Rock Follies' 45th Anniversary DVD Review

Rock Follies' 45th Anniversary DVD Review

In memoriam Charlotte Cornwell (1949-2021)

Three actresses audition for roles in a stage musical, Broadway Annie. Anna Wynd (Charlotte Cornwell) is currently “resting”. Devonia Rhoades, Dee for short (Julie Covington) lives in a communal squat with boyfriend and others. Nancy Cunard de Longchamps, Q for short (Rula Lenska), is a product of a French finishing school, dropping “darlings” and French phrases in her conversation, acting in softcore porn movies to makes end meet. Broadway Annie flops, but the musical director, Derek Huggins (Emlyn Price) suggests that the three of them form a rock band, for whom he would be the manager and songwriter. And so the Little Ladies are born...

If you look at the five shows nominated for the BAFTA for Best Drama Series or Serial of 1976, you’d think that I, Claudius ought had to have won, as that’s the one of the five that has most gone on to classic status, and has been repeated more often. In fact, the category that year was pretty strong all round, with other nominees including The Glittering Prizes, The Duchess of Duke Street and When the Boat Comes In, all of which are well remembered. But no, the winner was Rock Follies. While that might not be posterity’s judgement, you can see why it won the vote. It was in its time a very popular series, with a soundtrack album that entered the charts at number one. Watched now, forty-five years after the first series was broadcast, it stands up very well, and somewhat ahead of its time.

The comparison with I, Claudius isn’t too far off, despite the great difference in subject matter, that series a historical literary adaptation, this a contemporary-set original. Both were entirely studio-shot, on video, and hark back to an age of television drama with roots more in theatre than in cinema. Nowadays, much drama is cinematic to a fault, with the only effective difference being in the episodic format and running time. Both tend to move away from naturalism to theatricality and feature dialogue that is clearly written, not that a pseudo-naturalistic mumble isn’t. It has an edge to it, just the right side of becoming arch, and underneath the comedy and satire serious themes lurk. Rock Follies pushed its artifice further in its second series, but it was there from the start.

Howard Schuman, born 1942, is a native New Yorker who had relocated to London at the end of the 1960s. He broke into television writing in 1973, and had had six single plays broadcast before Rock Follies came about. Schuman had had experience writing song lyrics, so as well as writing the script he wrote the lyrics of the many songs the Little Ladies and others perform over the six episodes (each around 50-52 minutes, so an hour with commercial breaks). The music is the work of Andy Mackay, then a multi-instrumentalist (mostly saxophone and oboe) with Roxy Music. All the music was played live, with real session players backing the three lead characters. Of the three, Julie Covington did, and does, have the most credentials as a singer, and she does indeed perform most of the lead vocals. Rula Lenska and Charlotte Cornwell were primarily actresses, though both do their own singing.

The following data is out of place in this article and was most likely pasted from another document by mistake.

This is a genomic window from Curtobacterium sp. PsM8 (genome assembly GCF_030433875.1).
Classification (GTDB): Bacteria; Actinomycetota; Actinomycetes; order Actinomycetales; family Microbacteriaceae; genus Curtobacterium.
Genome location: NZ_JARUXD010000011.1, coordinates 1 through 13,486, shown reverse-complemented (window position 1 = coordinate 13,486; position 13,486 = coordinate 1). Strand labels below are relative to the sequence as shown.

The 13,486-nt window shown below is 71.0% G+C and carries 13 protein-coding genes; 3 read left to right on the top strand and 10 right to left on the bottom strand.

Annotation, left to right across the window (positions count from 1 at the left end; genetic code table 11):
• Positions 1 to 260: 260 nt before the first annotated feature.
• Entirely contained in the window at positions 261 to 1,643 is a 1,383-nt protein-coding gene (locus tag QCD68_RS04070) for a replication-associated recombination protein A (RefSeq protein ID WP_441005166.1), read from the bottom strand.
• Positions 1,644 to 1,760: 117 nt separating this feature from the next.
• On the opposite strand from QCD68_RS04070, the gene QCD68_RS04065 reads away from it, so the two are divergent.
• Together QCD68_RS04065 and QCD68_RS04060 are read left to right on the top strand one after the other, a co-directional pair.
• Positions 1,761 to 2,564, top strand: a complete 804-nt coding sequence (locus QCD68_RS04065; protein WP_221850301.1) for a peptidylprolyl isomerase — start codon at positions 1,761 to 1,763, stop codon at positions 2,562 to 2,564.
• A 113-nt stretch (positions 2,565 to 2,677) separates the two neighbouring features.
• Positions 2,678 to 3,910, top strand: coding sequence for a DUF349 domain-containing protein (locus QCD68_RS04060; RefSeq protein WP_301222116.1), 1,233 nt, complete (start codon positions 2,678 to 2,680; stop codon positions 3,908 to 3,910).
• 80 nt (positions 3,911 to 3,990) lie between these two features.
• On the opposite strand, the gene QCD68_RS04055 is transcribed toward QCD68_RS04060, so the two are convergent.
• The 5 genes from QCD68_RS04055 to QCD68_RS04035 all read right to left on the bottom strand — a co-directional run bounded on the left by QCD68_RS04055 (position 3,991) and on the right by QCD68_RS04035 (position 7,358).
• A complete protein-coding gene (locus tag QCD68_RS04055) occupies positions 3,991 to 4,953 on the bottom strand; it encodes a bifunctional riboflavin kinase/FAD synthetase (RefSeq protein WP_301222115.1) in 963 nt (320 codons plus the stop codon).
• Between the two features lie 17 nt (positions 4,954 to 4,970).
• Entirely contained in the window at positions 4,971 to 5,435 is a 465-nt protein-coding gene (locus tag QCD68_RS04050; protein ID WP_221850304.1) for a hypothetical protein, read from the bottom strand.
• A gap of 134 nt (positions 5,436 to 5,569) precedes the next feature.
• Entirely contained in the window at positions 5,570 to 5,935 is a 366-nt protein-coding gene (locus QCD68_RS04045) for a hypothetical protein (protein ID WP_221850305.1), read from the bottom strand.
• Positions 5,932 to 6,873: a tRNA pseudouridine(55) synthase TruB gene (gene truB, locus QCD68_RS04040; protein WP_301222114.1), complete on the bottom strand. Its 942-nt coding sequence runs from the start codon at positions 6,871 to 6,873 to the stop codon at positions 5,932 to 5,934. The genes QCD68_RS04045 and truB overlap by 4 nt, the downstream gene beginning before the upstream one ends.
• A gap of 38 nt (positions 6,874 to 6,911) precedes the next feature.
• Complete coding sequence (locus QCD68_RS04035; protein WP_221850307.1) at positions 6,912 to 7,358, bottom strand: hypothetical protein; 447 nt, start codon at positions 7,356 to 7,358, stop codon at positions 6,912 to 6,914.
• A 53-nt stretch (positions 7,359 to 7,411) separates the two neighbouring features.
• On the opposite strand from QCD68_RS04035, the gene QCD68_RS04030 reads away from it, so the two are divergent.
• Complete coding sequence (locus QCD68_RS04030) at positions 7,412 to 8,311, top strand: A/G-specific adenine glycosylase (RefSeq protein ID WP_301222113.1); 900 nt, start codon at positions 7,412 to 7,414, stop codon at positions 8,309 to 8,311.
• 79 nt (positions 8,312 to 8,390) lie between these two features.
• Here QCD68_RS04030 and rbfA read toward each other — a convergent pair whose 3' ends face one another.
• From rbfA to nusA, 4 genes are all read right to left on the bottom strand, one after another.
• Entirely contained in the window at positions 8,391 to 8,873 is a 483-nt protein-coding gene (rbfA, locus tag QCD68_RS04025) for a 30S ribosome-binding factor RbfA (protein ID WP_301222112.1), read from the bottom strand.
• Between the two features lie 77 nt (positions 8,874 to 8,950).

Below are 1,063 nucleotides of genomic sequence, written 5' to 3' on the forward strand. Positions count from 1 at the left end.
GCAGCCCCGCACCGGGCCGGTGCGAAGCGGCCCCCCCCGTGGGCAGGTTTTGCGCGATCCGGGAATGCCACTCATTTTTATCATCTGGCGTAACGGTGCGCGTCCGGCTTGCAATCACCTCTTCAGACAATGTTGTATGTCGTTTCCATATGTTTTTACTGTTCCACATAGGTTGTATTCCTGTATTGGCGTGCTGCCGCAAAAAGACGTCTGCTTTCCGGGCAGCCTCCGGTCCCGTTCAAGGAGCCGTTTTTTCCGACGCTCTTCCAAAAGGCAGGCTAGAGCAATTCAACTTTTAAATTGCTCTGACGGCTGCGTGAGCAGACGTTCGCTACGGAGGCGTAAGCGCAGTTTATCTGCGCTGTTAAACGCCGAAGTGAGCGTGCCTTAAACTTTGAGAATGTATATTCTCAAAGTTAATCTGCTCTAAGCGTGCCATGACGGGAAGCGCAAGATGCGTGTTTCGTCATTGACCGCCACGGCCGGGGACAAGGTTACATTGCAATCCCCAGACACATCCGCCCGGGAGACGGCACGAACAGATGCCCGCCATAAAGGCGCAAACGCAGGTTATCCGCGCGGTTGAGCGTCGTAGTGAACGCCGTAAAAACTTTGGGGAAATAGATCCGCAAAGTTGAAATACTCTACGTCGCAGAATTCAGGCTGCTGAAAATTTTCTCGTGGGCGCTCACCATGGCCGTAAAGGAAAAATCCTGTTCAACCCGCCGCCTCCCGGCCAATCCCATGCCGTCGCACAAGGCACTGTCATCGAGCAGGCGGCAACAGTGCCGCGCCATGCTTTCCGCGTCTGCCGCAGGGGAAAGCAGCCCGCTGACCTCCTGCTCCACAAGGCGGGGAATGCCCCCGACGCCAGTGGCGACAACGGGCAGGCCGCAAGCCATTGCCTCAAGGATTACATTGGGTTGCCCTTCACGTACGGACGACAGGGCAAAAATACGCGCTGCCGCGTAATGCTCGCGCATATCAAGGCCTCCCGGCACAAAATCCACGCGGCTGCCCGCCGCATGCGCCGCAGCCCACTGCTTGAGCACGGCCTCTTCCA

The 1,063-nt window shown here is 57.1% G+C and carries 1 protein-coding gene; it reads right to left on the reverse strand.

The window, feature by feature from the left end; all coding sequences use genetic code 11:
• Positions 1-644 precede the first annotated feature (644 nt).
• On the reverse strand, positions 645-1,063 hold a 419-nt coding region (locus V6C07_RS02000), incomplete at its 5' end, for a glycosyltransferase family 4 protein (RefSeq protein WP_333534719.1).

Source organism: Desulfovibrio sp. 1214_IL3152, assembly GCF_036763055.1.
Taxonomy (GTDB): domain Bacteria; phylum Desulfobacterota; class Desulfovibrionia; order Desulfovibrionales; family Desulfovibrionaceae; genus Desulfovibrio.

Rock Follies stood out then, and still does, for having not one but three lead female roles, and has an overtly feminist message – though some feminists did treat that with some suspicion, given that the series was written by a man. In other ways it does reflect its time in television drama: definitely post-watershed viewing, with its sexual references and some casual drug-taking, but particularly strong language was not then allowed on screen in a scripted drama, even in adult viewing hours. Given plenty to work with, the three leads all excel, though Covington was the only one nominated for a BAFTA, as Best Actress (she lost to Siân Phillips in I, Claudius).

With its success, and its BAFTA win, a second series followed a year later, called Rock Follies of 77, again six episodes. It takes up the story a few months after the end of the first series. Derek Huggins is replaced by Harry Moon (Derek Thompson) and they gain a manager in brash American Kitty Schreiber (Beth Porter). Also appearing in the series were Tim Curry as rocker Stevie Streeter, to whom the Little Ladies play in support for a while, and Bob Hoskins as club owner Johnny and Little Nell (who had appeared opposite Curry in The Rocky Horror Picture Show) as Kitty’s assistant Sandra. Sue Jones-Davis plays Rox, a singer brought in by Kitty to give more power to the band, driving a wedge between her and Dee on one side and Anna and Q on the other.